Thursday, June 21, 2007

A Little Insight on the "Five Second Rule"

I read this on Ask Yahoo! this morning and I couldn't resist posting:


Dear Yahoo!:
Is there any truth to the "five second rule" about food that falls on the floor?


This piece of folk wisdom maintains it's hygienically safe to eat food dropped on the ground, provided it's been there no longer than five seconds. Generations of school kids have pleaded "the Five," popping potato chips into their mouths after swiping them off the floor.

But is this maxim, first codified by Genghis Khan who used a 20-hour limit (the steppes of central Asia being so immaculate), actually true? For disappointed butterfingers, two experiments provide somewhat inconclusive guidance.

The first, at the University of Maine, counted the number of bacteria clinging to various downed eats. Results? Contrary to what you might expect, the number of bacteria on "wet" foods like cheese actually decreased the longer the food was on the floor, seemingly making five seconds too short a time for wet foods, rather than too long.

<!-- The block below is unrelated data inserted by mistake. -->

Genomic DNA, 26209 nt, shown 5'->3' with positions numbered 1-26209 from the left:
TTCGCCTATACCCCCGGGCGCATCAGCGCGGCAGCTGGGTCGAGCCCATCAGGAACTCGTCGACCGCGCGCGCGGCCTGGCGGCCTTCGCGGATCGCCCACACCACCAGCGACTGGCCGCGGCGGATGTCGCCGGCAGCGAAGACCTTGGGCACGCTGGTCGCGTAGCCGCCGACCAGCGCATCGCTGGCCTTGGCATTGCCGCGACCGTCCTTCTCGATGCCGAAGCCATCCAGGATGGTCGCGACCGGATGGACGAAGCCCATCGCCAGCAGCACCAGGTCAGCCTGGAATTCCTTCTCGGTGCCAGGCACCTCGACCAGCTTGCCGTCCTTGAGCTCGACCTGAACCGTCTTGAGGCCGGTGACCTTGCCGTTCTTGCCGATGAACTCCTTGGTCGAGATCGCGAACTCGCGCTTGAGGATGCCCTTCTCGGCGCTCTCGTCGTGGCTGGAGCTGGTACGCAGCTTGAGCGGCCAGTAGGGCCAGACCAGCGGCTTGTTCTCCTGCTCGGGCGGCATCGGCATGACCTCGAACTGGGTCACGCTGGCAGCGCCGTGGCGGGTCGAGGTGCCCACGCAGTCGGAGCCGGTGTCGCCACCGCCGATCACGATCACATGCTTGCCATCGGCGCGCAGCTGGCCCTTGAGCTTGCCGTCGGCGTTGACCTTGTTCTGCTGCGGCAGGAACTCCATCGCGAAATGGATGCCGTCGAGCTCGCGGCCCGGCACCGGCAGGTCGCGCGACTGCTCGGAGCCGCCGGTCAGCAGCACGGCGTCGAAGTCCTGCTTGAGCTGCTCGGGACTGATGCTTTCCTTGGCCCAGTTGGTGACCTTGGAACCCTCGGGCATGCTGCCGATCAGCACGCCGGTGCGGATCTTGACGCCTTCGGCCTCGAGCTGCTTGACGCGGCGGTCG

In another study, a Chicago high-school student won an Ig Nobel Award after measuring the bacteria on Gummy bears and cookies dropped around a university campus. Astoundingly, she found the floored food was relatively bacteria-free. However, when she deliberately exposed the food to floor tiles inoculated with E. coli, contamination did indeed occur within five seconds. Foods with higher levels of naturally occurring microflora, such as meat, cheese, and vegetables, attracted the germs fastest.

So the rule is really in the eye of the beholder. Though most observers seem to think it wishful thinking at best, the particularly hungry might want to consider where the food was dropped, the relative food wetness of the food and the floor, etc. But more importantly -- is anyone watching?

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